With all the press releases, vendor contacts, PR announcements, and media coverage of new products and technologies, it can be very easy to lose site of the fact that the majority of datacenter operators are looking to improve their existing infrastructures without replacing it with the latest and greatest technology. Part of the reason that technologists tend to overlook the easiest starting points is because they fall under the auspices of facilities management, rather than IT. This is especially the case when the datacenter shares building space with the general business facility.
I was reminded of this as clients started contacting me this week about guidelines for shopping for power. I had to let them know that this is not an area where I have any experience; Pennsylvania is allowing a major increase in electricity costs starting in January, and there is a full court press going on from the various providers looking to get a share of the residential and commercial energy market here with the presumption that customers will want to move off of the traditional providers who plan on major price increases.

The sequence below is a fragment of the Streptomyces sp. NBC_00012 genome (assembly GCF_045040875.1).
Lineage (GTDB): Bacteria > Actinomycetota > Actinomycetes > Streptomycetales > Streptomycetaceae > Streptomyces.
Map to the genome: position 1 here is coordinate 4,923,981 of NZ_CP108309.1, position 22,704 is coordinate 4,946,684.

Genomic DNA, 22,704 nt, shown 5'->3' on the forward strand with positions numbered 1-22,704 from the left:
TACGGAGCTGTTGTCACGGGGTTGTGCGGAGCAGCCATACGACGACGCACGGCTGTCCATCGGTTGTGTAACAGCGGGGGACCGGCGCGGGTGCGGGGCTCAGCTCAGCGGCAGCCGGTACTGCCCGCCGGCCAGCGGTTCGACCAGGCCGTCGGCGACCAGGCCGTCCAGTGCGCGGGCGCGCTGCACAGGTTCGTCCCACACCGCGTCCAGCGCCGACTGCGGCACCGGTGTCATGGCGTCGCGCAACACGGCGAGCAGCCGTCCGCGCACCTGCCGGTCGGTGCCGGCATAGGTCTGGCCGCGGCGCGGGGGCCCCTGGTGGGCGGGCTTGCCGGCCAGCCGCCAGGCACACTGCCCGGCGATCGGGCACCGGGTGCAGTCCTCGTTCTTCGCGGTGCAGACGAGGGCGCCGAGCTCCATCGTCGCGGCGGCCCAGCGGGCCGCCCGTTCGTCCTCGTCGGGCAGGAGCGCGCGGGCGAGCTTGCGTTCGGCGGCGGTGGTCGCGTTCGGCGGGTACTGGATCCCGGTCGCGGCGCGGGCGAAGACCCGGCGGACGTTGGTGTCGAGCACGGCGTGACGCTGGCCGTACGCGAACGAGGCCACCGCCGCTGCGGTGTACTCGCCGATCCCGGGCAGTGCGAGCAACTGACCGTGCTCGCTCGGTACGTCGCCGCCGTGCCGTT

Curiously enough there is very little information easily accessible on the competing providers, which is likely why clients were contacting me about the issue. No one is discussing actiual rates at this point, and though some vendors are offering price guarantees 912-month lock in with no increases) there is an absolute dearth of information on what will be happening with the cost of power in this state in the next few months, though everyone I talk to on the provider side is certain that rates will be spiking significantly, and that discounts based on of-peak and volume utilization will be reduced or removed completely.
Being tied into the grid for all your power needs makes your business susceptible to the fluctuations on the price of energy in ways you may not have considered. Perhaps it is time to sit down with your facility management team and get involved in the process.